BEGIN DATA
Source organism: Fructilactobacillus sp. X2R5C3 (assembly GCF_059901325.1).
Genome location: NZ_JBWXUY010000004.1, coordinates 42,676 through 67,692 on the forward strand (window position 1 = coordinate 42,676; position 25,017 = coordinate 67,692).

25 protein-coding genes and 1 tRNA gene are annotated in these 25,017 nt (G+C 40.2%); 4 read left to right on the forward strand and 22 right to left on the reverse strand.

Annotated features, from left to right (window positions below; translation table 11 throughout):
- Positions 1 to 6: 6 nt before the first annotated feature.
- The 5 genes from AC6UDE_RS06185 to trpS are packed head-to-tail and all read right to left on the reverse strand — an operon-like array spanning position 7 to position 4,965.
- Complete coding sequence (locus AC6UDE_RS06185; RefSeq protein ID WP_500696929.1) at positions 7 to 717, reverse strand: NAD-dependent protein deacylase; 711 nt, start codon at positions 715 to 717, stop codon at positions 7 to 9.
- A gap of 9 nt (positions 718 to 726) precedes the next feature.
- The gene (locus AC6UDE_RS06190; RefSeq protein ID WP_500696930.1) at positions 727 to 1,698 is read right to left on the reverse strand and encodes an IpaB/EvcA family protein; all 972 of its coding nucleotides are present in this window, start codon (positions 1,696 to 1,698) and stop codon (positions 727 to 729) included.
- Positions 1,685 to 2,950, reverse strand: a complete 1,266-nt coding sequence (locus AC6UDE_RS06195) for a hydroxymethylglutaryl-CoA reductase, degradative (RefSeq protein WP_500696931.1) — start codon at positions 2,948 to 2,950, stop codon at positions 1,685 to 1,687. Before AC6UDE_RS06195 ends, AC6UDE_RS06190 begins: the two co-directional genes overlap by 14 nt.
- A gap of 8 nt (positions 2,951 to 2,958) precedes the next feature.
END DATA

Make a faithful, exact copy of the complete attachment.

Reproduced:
Source organism: Fructilactobacillus sp. X2R5C3 (assembly GCF_059901325.1).
Genome location: NZ_JBWXUY010000004.1, coordinates 42,676 through 67,692 on the forward strand (window position 1 = coordinate 42,676; position 25,017 = coordinate 67,692).

25 protein-coding genes and 1 tRNA gene are annotated in these 25,017 nt (G+C 40.2%); 4 read left to right on the forward strand and 22 right to left on the reverse strand.

Annotated features, from left to right (window positions below; translation table 11 throughout):
- Positions 1 to 6: 6 nt before the first annotated feature.
- The 5 genes from AC6UDE_RS06185 to trpS are packed head-to-tail and all read right to left on the reverse strand — an operon-like array spanning position 7 to position 4,965.
- Complete coding sequence (locus AC6UDE_RS06185; RefSeq protein ID WP_500696929.1) at positions 7 to 717, reverse strand: NAD-dependent protein deacylase; 711 nt, start codon at positions 715 to 717, stop codon at positions 7 to 9.
- A gap of 9 nt (positions 718 to 726) precedes the next feature.
- The gene (locus AC6UDE_RS06190; RefSeq protein ID WP_500696930.1) at positions 727 to 1,698 is read right to left on the reverse strand and encodes an IpaB/EvcA family protein; all 972 of its coding nucleotides are present in this window, start codon (positions 1,696 to 1,698) and stop codon (positions 727 to 729) included.
- Positions 1,685 to 2,950, reverse strand: a complete 1,266-nt coding sequence (locus AC6UDE_RS06195) for a hydroxymethylglutaryl-CoA reductase, degradative (RefSeq protein WP_500696931.1) — start codon at positions 2,948 to 2,950, stop codon at positions 1,685 to 1,687. Before AC6UDE_RS06195 ends, AC6UDE_RS06190 begins: the two co-directional genes overlap by 14 nt.
- A gap of 8 nt (positions 2,951 to 2,958) precedes the next feature.